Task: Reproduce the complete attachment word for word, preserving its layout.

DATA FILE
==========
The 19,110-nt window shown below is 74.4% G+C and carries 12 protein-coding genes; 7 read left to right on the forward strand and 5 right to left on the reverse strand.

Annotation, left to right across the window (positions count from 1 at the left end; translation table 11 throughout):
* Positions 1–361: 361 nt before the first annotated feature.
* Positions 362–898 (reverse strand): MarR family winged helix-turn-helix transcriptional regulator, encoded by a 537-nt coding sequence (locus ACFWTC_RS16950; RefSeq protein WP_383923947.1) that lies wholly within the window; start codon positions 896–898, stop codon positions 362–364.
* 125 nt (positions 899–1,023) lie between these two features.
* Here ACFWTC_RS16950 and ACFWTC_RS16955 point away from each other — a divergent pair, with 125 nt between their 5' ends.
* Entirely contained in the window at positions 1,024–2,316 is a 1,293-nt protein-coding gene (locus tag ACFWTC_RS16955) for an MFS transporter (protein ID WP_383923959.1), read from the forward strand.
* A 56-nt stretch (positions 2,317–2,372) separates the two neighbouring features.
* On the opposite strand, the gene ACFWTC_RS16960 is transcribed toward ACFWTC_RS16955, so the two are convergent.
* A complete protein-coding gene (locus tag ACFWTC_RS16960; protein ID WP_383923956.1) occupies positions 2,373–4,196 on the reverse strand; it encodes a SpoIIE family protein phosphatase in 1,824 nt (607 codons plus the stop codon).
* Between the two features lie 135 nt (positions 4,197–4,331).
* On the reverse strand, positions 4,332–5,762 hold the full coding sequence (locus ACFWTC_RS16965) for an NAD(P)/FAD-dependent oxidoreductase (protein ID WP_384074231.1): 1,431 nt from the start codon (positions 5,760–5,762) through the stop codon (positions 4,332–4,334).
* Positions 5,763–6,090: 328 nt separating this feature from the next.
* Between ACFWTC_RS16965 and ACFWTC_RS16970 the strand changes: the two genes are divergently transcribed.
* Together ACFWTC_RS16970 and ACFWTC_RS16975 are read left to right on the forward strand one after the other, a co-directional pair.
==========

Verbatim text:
The 19,110-nt window shown below is 74.4% G+C and carries 12 protein-coding genes; 7 read left to right on the forward strand and 5 right to left on the reverse strand.

Annotation, left to right across the window (positions count from 1 at the left end; translation table 11 throughout):
* Positions 1–361: 361 nt before the first annotated feature.
* Positions 362–898 (reverse strand): MarR family winged helix-turn-helix transcriptional regulator, encoded by a 537-nt coding sequence (locus ACFWTC_RS16950; RefSeq protein WP_383923947.1) that lies wholly within the window; start codon positions 896–898, stop codon positions 362–364.
* 125 nt (positions 899–1,023) lie between these two features.
* Here ACFWTC_RS16950 and ACFWTC_RS16955 point away from each other — a divergent pair, with 125 nt between their 5' ends.
* Entirely contained in the window at positions 1,024–2,316 is a 1,293-nt protein-coding gene (locus tag ACFWTC_RS16955) for an MFS transporter (protein ID WP_383923959.1), read from the forward strand.
* A 56-nt stretch (positions 2,317–2,372) separates the two neighbouring features.
* On the opposite strand, the gene ACFWTC_RS16960 is transcribed toward ACFWTC_RS16955, so the two are convergent.
* A complete protein-coding gene (locus tag ACFWTC_RS16960; protein ID WP_383923956.1) occupies positions 2,373–4,196 on the reverse strand; it encodes a SpoIIE family protein phosphatase in 1,824 nt (607 codons plus the stop codon).
* Between the two features lie 135 nt (positions 4,197–4,331).
* On the reverse strand, positions 4,332–5,762 hold the full coding sequence (locus ACFWTC_RS16965) for an NAD(P)/FAD-dependent oxidoreductase (protein ID WP_384074231.1): 1,431 nt from the start codon (positions 5,760–5,762) through the stop codon (positions 4,332–4,334).
* Positions 5,763–6,090: 328 nt separating this feature from the next.
* Between ACFWTC_RS16965 and ACFWTC_RS16970 the strand changes: the two genes are divergently transcribed.
* Together ACFWTC_RS16970 and ACFWTC_RS16975 are read left to right on the forward strand one after the other, a co-directional pair.